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Re: Opinion on Notify Request Header

From: Larry Masinter <masinter@parc.xerox.com>
Date: Sun, 3 Nov 1996 23:05:58 PST
To: yarong@microsoft.com
CC: ejw@ics.uci.edu, w3c-dist-auth@w3.org
Message-Id: <96Nov3.230558pst."2694"@golden.parc.xerox.com>
I'm not questioning the need for asynchronous progress
notification. I'm questioning the need for a request header to ask for

A simpler approach would be to say that servers should always send
back progress indications for long-running requests with whatever
frequency they deem reasonable to implement, and that clients should
accept progress indications and ignore them if they want.

If 100 Continue isn't adequate for what you want (and I suppose it
isn't), propose a different response.

# This sort of asynchronous notification solves a problem so fundamental
# it has been built into just about every OS known to humanity.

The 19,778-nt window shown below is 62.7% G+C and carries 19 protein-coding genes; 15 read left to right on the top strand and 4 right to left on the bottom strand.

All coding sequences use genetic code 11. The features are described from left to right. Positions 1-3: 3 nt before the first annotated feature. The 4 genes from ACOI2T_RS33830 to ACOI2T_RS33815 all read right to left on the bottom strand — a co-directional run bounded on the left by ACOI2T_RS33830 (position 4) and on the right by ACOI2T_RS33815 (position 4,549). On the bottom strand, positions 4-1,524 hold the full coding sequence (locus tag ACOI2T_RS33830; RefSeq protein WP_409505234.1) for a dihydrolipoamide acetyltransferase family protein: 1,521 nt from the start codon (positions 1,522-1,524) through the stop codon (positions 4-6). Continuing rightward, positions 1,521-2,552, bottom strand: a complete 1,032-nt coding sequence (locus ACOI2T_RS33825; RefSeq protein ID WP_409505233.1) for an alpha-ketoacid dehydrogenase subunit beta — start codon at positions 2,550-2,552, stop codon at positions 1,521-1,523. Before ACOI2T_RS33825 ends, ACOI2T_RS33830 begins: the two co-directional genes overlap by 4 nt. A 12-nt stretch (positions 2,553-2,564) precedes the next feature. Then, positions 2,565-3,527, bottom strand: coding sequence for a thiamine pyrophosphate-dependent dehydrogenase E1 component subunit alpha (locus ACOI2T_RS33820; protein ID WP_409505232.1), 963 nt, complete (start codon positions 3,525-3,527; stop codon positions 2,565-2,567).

While I know of lots of progress-reporting mechanisms, I don't know
any that are built into operating systems, and I thought that most
distributed systems wind up inventing their own. Many networking
protocols don't contain any such mechanisms even when they're needed.

What is the asynchronous notification mechanism built into any of:
Multics, MS DOS, Unix, Tenex, the Alto OS, MacOS, Windows?

I don't remember anything like this in ONC/SunRPC, Grapevine, XNS
Courier, SMTP, HTTP. FTP has a progress header, but its application is
limited. Unless you're thinking of something else?

Could you explain what you mean by 'built into just about every OS
known to humanity'?

Received on Monday, 4 November 1996 02:06:07 UTC

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